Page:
Conclusion: For the Death Relevailles, a Warning and Some Questions
Nevertheless, for his “death relevailles,” I may sound less enthusiastic than so many others, especially as I observe that the “creativity” with which Foucault’s work and terminologies are appropriated is also masking the destruction of the notion of critique, in the name of a necessity to prevent and anticipate the future, as if this rationale was pre-empting hazard and was capable of anticipating forms of freedom. It is not necessary to invoke a plot against the critical views of Foucault, as sometimes it is also cultural misunderstandings, and the naive belief that a foucauldian approach could be neutral in terms of value politics and used by right- as well as left-wing authors. But, here, I cannot escape the temptation to launch a warning against what I read as a profound depoliticization of Foucault, in particular when his name is used as a justification for reactionary politics with practices of exclusion, marginalization and the fabric of abnormals, that result from pre-emptive and speculative forms of security and surveillance.
Contemporary forms of (in)security that aimed at guaranteeing the highest possible security and freedom to the majority and to segregate it from an “abnormal” minority to be controlled and surveilled, have to be analyzed for what they are (Ungrammatically: logics of sacrifice, revenge and transversal struggles following a war matrix, and not for their apparent counter-terrorism program understood as a global security project with their pragmatic regime of justification evoking the taming of the future, the capacity to transform it into a perfect future through predictive policing techniques. This war matrix is now organized around surveillance as the optimum milieu for freedom.
Practices of surveillance for freedom and protection bear a long tradition related to colonialism, but it has been a more sub-terranean argument that may be called “differentialist freedom” (in contradistinction to “equalitarian freedom”) in which the “laissez faire” of the market becomes the main practice of freedom, and where this freedom has to be “cherished” and monitored to make sure that its development does not create negative consequences in terms of freedom for criminals to act, or freedom of people to move across borders without authorization.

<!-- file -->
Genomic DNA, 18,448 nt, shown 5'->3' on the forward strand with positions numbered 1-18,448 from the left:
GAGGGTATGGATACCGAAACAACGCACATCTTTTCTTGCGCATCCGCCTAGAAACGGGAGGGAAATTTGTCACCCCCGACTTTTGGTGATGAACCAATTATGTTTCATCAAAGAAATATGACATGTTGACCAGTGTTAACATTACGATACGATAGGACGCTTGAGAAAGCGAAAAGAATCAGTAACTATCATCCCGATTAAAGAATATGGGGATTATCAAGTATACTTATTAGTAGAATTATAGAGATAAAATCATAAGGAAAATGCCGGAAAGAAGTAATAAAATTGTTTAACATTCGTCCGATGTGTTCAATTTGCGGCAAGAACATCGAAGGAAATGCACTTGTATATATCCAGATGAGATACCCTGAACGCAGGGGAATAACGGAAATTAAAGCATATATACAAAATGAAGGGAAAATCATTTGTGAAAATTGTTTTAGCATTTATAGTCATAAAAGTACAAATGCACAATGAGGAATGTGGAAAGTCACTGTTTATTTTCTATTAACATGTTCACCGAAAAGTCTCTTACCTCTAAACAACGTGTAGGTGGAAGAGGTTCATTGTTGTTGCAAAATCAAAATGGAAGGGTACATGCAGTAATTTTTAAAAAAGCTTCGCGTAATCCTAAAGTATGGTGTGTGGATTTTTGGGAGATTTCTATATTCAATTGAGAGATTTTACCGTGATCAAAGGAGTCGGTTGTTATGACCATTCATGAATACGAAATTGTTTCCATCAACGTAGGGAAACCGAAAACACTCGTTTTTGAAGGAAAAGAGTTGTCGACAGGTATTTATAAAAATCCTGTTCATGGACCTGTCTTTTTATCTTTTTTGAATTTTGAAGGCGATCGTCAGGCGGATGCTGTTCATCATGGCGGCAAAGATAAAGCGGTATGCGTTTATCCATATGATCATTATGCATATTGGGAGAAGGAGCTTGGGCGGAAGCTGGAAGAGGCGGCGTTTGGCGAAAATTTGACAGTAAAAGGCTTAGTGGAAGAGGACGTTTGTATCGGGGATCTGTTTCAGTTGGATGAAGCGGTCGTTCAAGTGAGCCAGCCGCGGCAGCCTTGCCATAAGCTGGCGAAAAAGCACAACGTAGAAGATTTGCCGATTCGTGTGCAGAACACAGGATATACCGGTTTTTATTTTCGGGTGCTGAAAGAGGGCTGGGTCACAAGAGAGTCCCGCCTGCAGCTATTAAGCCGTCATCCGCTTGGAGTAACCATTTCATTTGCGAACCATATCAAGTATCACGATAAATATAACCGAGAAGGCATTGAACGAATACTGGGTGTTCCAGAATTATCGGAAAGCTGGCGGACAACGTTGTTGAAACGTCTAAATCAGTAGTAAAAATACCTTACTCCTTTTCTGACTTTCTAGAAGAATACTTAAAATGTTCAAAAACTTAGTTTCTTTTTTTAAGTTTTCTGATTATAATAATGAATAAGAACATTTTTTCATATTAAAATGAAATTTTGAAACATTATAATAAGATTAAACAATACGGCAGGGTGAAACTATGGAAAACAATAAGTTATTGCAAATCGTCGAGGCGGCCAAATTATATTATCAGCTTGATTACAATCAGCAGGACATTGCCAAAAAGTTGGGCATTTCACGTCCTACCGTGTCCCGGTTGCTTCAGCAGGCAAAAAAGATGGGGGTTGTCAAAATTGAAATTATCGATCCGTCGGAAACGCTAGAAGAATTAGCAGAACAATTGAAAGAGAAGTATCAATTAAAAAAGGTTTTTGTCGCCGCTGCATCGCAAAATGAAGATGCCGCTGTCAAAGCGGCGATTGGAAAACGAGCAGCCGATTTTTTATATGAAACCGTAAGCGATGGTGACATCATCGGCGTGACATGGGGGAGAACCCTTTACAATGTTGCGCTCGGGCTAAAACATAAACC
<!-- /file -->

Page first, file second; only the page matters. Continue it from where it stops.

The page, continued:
In his Security, Territory, Population lectures series Foucault deciphered this reasoning about freedom as it draws on the Austrian liberal approach inspired by Friedrich Hayek. He envisaged security as a different modality of power, distinct from sovereign and disciplinary encryptions. Central to understand Foucault’s characterization of this approach of (hayekian) security as the limit of freedom in a specific area (milieu) is the way he approached the issue of limit. Indeed, he did not say a limitation of freedom opposing two different principles (freedom versus security) that have to be balanced from an arbitrary decision set up by a form of external (sovereign) power—be it the executive, the legislative or the judicial power. Foucault understood limit as a mathematical limit, in the sense of a point, a dot that is never fully achieved so that security reveals itself to be unachievable except under the benthamian dream of a utilitarian peaceful expression of all freedoms together.
This expression of security as the expandable conditions of possibility of freedom therefore opposes the traditional liberal understanding of security as exception and coercion limiting freedom by blocking its expansion. There is no balance here, only a subtle line where the last dot of a line connecting all the dots, changes function, and like in the famous Go game, transforms all the dots of freedom into a line of “freedom securitized,” as a model of surveillance and organization of the trajectory of freedom. In this reasoning of a positive relation between freedom and surveillance, non-exclusive of the first one but used as a more general regime of justification, the justification of surveillance is therefore not only the answer to a potential aggression, to a threat, but the condition of possibility of “real” freedom in current open societies.
Inspired by Hayek, and now central in the argumentation of the defenders of the large scale “five eyes” surveillance system, this second line of thought needs to be further investigated collectively to develop a thorough critique of it as it may be the more successful and “doxic” one.39 Contemporary practices of security cannot be analyzed in terms of disciplined bodies and forbidden movements only—as the “pessimist libertarian” stance in the surveillance literature argues for it remains stuck in the political imaginary of the Benthamian panoptic model. It should be analyzed in light of the diagrammatic and dispositif approach that Foucault came to articulate in the late 1970s to understand freedom in its “milieu.” What is happening is therefore more than just a misunderstanding. It is a proper re-appropriation of a work, which now appears to be at the heart of an IR “revival” expelling the specter of an IR mastered by US political science scholars becoming, as Ulrich Beck famously said in another context, the spoke-persons of a zombie institution, an institution that continues to believe that “she” is alive, but with a dead heart40 and is finally replaced by a political sociology and a political theory in harmony with a post-1968 line of thought.